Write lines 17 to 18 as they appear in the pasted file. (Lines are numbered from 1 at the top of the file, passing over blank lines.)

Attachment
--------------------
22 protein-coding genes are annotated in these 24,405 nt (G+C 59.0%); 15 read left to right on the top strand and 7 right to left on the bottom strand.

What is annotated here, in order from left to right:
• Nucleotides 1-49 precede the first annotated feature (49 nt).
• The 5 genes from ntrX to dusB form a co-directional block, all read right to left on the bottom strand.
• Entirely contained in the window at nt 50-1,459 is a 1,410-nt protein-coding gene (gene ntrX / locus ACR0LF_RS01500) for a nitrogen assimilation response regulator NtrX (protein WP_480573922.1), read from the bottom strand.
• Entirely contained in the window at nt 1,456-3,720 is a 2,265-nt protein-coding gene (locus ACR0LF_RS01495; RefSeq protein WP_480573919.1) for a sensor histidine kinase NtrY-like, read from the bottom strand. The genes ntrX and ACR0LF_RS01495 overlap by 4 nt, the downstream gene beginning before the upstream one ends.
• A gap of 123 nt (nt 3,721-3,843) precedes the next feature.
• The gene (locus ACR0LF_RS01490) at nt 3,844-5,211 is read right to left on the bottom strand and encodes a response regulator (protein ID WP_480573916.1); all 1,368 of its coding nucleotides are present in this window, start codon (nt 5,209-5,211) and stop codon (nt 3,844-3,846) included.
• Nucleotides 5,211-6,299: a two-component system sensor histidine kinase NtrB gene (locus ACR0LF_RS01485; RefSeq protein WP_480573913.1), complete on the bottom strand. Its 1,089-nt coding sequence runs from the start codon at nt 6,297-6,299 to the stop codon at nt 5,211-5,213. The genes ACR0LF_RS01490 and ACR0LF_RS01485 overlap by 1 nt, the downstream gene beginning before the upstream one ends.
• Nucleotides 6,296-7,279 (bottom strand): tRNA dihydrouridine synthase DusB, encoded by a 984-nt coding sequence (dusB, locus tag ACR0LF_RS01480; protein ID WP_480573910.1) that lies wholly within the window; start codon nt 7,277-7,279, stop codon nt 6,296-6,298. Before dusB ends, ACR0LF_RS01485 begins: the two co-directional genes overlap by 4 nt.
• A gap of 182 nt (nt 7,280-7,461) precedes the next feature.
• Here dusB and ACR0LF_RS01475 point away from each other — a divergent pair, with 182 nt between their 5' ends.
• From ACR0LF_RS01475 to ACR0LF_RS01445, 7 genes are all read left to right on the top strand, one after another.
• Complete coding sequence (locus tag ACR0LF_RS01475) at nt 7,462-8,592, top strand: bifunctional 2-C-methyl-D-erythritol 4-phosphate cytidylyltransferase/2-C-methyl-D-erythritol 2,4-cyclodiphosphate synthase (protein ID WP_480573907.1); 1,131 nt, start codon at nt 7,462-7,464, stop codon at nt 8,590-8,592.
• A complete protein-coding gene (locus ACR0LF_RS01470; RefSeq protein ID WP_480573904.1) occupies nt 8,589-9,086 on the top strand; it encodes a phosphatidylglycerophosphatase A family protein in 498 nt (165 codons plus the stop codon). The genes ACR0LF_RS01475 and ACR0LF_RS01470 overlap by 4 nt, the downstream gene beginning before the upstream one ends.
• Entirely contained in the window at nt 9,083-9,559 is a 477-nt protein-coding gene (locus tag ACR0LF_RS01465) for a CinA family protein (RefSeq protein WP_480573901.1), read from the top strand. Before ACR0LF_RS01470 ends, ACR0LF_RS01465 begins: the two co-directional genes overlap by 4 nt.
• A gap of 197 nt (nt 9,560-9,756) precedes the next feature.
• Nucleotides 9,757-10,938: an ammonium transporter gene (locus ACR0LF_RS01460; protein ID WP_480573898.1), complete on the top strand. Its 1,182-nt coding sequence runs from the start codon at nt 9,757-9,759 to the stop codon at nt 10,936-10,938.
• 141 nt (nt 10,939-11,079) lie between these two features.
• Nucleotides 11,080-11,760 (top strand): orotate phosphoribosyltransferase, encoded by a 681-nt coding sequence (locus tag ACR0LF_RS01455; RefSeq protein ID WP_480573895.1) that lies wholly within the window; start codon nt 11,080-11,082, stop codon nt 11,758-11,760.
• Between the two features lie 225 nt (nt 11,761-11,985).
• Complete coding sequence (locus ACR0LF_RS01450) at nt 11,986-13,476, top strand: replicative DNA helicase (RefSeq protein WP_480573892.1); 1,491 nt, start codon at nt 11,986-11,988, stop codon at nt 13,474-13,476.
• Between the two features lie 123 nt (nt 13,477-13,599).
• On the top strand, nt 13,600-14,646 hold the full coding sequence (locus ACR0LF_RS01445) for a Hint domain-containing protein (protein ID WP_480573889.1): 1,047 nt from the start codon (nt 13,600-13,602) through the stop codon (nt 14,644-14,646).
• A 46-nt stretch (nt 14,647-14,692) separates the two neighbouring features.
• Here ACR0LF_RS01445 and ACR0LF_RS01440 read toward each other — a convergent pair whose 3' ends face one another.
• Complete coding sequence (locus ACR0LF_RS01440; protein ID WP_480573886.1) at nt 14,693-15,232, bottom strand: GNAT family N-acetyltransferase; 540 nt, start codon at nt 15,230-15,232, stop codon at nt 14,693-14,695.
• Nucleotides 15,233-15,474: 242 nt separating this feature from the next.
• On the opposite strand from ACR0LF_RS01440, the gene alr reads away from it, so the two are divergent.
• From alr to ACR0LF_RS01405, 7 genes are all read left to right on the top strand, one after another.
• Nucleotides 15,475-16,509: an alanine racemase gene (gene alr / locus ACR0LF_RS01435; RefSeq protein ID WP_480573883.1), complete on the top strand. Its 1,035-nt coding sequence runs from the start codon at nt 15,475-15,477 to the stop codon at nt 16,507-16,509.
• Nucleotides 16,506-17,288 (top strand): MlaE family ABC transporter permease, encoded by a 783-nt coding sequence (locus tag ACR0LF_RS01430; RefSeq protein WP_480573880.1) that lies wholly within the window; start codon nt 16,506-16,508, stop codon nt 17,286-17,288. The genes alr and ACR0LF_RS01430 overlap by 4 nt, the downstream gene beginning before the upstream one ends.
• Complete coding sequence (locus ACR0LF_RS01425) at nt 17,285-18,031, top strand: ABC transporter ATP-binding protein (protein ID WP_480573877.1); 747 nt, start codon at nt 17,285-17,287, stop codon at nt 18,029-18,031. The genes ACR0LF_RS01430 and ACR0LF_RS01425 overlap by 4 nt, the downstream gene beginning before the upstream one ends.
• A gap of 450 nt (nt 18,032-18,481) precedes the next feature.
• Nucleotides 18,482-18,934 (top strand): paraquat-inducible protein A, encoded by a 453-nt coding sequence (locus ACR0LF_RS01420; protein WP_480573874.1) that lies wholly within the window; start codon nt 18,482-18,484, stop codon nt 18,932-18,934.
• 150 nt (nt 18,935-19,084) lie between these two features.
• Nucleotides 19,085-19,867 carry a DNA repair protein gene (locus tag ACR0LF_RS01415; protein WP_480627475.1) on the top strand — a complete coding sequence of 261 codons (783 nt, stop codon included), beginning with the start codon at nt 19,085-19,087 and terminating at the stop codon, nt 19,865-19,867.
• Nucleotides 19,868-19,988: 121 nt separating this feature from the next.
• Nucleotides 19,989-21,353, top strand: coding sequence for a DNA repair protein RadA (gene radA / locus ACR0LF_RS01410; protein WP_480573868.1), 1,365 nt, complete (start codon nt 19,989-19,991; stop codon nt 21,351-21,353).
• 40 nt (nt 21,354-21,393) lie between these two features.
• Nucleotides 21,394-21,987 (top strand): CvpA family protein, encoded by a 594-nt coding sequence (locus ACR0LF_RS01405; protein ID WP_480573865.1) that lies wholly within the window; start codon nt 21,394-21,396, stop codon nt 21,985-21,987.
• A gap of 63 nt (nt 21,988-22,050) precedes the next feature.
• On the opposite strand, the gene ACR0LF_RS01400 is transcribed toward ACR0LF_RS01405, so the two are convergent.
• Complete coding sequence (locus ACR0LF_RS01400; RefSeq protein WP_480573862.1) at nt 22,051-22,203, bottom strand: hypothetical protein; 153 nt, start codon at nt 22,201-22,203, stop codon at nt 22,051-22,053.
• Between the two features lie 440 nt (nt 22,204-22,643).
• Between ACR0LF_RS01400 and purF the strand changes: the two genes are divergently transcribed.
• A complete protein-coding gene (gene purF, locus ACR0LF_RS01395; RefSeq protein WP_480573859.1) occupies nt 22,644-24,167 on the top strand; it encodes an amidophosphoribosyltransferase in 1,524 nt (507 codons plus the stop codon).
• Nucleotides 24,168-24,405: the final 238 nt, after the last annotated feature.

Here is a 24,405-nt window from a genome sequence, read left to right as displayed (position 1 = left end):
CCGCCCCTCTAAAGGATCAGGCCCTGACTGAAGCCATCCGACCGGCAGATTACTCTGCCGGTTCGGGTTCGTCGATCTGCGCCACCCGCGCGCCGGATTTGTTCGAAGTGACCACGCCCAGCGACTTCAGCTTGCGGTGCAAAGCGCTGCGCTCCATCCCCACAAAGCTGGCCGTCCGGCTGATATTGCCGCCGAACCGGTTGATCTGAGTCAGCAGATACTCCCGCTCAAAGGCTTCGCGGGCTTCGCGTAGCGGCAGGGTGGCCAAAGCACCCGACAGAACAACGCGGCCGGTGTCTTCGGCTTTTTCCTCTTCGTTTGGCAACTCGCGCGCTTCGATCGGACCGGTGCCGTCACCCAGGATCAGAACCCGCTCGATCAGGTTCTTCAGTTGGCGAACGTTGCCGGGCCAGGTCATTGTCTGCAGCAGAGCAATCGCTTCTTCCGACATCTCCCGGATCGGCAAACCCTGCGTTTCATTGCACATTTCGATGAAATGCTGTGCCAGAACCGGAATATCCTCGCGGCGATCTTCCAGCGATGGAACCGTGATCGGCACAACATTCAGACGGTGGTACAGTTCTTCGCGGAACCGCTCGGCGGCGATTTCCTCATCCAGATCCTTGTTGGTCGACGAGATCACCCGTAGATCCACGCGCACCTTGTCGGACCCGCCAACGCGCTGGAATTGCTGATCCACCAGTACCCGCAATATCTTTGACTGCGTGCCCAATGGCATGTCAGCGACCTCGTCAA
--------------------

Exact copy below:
• A gap of 197 nt (nt 9,560-9,756) precedes the next feature.
• Nucleotides 9,757-10,938: an ammonium transporter gene (locus ACR0LF_RS01460; protein ID WP_480573898.1), complete on the top strand. Its 1,182-nt coding sequence runs from the start codon at nt 9,757-9,759 to the stop codon at nt 10,936-10,938.